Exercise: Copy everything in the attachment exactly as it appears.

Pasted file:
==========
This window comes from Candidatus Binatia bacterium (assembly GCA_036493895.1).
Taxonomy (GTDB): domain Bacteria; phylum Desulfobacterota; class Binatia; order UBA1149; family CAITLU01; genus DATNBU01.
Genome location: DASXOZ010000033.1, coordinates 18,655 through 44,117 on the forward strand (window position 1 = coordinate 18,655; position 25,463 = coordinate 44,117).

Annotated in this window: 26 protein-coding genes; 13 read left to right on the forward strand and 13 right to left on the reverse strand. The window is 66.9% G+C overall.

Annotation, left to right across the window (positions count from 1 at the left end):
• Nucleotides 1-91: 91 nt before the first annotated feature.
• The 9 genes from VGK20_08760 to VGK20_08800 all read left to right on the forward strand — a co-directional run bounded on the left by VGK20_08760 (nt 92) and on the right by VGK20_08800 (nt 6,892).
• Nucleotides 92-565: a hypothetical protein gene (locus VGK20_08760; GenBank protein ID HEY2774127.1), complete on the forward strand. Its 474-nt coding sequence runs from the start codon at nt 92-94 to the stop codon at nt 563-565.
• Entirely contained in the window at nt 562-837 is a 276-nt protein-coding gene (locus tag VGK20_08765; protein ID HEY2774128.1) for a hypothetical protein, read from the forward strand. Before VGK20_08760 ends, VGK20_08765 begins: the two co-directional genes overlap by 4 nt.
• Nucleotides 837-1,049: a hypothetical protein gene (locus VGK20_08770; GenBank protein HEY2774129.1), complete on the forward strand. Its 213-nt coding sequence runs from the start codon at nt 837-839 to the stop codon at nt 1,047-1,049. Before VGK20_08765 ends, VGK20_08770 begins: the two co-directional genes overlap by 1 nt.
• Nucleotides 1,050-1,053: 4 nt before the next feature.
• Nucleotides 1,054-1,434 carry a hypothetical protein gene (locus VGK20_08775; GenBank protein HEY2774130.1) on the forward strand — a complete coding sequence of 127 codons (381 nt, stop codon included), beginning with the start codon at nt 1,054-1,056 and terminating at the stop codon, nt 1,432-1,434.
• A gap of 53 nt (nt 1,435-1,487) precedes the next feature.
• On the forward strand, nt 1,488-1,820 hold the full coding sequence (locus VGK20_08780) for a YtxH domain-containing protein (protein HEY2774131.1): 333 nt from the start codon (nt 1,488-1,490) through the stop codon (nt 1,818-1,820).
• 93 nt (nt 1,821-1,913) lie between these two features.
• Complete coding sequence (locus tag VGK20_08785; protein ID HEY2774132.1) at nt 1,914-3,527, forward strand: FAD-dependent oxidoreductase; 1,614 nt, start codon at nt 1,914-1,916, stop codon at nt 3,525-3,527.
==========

This window comes from Candidatus Binatia bacterium (assembly GCA_036493895.1).
Taxonomy (GTDB): domain Bacteria; phylum Desulfobacterota; class Binatia; order UBA1149; family CAITLU01; genus DATNBU01.
Genome location: DASXOZ010000033.1, coordinates 18,655 through 44,117 on the forward strand (window position 1 = coordinate 18,655; position 25,463 = coordinate 44,117).

Annotated in this window: 26 protein-coding genes; 13 read left to right on the forward strand and 13 right to left on the reverse strand. The window is 66.9% G+C overall.

Annotation, left to right across the window (positions count from 1 at the left end):
• Nucleotides 1-91: 91 nt before the first annotated feature.
• The 9 genes from VGK20_08760 to VGK20_08800 all read left to right on the forward strand — a co-directional run bounded on the left by VGK20_08760 (nt 92) and on the right by VGK20_08800 (nt 6,892).
• Nucleotides 92-565: a hypothetical protein gene (locus VGK20_08760; GenBank protein ID HEY2774127.1), complete on the forward strand. Its 474-nt coding sequence runs from the start codon at nt 92-94 to the stop codon at nt 563-565.
• Entirely contained in the window at nt 562-837 is a 276-nt protein-coding gene (locus tag VGK20_08765; protein ID HEY2774128.1) for a hypothetical protein, read from the forward strand. Before VGK20_08760 ends, VGK20_08765 begins: the two co-directional genes overlap by 4 nt.
• Nucleotides 837-1,049: a hypothetical protein gene (locus VGK20_08770; GenBank protein HEY2774129.1), complete on the forward strand. Its 213-nt coding sequence runs from the start codon at nt 837-839 to the stop codon at nt 1,047-1,049. Before VGK20_08765 ends, VGK20_08770 begins: the two co-directional genes overlap by 1 nt.
• Nucleotides 1,050-1,053: 4 nt before the next feature.
• Nucleotides 1,054-1,434 carry a hypothetical protein gene (locus VGK20_08775; GenBank protein HEY2774130.1) on the forward strand — a complete coding sequence of 127 codons (381 nt, stop codon included), beginning with the start codon at nt 1,054-1,056 and terminating at the stop codon, nt 1,432-1,434.
• A gap of 53 nt (nt 1,435-1,487) precedes the next feature.
• On the forward strand, nt 1,488-1,820 hold the full coding sequence (locus VGK20_08780) for a YtxH domain-containing protein (protein HEY2774131.1): 333 nt from the start codon (nt 1,488-1,490) through the stop codon (nt 1,818-1,820).
• 93 nt (nt 1,821-1,913) lie between these two features.
• Complete coding sequence (locus tag VGK20_08785; protein ID HEY2774132.1) at nt 1,914-3,527, forward strand: FAD-dependent oxidoreductase; 1,614 nt, start codon at nt 1,914-1,916, stop codon at nt 3,525-3,527.